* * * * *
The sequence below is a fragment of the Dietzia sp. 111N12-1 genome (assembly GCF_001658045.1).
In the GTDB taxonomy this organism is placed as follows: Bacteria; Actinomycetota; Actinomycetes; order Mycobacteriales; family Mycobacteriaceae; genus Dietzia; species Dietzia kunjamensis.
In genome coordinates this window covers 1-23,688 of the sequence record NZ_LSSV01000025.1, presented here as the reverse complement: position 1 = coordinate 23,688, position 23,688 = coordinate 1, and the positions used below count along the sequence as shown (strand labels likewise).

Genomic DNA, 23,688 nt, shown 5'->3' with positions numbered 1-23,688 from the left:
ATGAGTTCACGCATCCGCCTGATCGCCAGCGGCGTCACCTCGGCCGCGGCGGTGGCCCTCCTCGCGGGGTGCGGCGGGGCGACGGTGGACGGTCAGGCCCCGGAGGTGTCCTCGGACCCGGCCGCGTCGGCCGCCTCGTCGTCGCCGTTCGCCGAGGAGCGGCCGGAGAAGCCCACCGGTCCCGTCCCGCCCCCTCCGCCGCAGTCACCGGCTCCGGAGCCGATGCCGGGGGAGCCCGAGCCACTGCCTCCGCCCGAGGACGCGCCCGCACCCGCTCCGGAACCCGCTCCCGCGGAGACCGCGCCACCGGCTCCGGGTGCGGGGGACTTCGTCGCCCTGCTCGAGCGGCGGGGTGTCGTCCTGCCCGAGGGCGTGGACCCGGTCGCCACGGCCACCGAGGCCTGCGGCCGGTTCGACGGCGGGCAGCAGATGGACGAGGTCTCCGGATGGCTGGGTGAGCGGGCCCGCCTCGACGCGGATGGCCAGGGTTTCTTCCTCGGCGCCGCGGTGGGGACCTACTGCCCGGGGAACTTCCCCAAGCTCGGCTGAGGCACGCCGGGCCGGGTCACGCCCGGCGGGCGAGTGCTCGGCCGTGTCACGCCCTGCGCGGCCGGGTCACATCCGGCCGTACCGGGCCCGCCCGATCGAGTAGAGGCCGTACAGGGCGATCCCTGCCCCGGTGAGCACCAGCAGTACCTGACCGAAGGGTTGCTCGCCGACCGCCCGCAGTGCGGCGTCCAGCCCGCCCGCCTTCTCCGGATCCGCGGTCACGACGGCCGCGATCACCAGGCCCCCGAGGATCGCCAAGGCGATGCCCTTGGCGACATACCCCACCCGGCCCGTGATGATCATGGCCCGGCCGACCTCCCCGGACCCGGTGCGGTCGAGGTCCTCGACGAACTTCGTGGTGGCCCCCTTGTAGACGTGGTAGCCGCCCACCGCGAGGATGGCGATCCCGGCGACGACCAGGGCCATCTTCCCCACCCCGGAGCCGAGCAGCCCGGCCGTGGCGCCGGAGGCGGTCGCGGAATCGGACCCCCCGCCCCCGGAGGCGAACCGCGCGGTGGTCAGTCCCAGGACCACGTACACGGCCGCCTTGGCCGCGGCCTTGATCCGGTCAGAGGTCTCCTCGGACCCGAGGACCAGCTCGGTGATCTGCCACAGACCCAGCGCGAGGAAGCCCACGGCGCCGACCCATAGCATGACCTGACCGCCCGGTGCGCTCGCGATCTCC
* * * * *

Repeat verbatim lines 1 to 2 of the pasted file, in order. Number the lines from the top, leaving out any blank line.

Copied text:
The sequence below is a fragment of the Dietzia sp. 111N12-1 genome (assembly GCF_001658045.1).
In the GTDB taxonomy this organism is placed as follows: Bacteria; Actinomycetota; Actinomycetes; order Mycobacteriales; family Mycobacteriaceae; genus Dietzia; species Dietzia kunjamensis.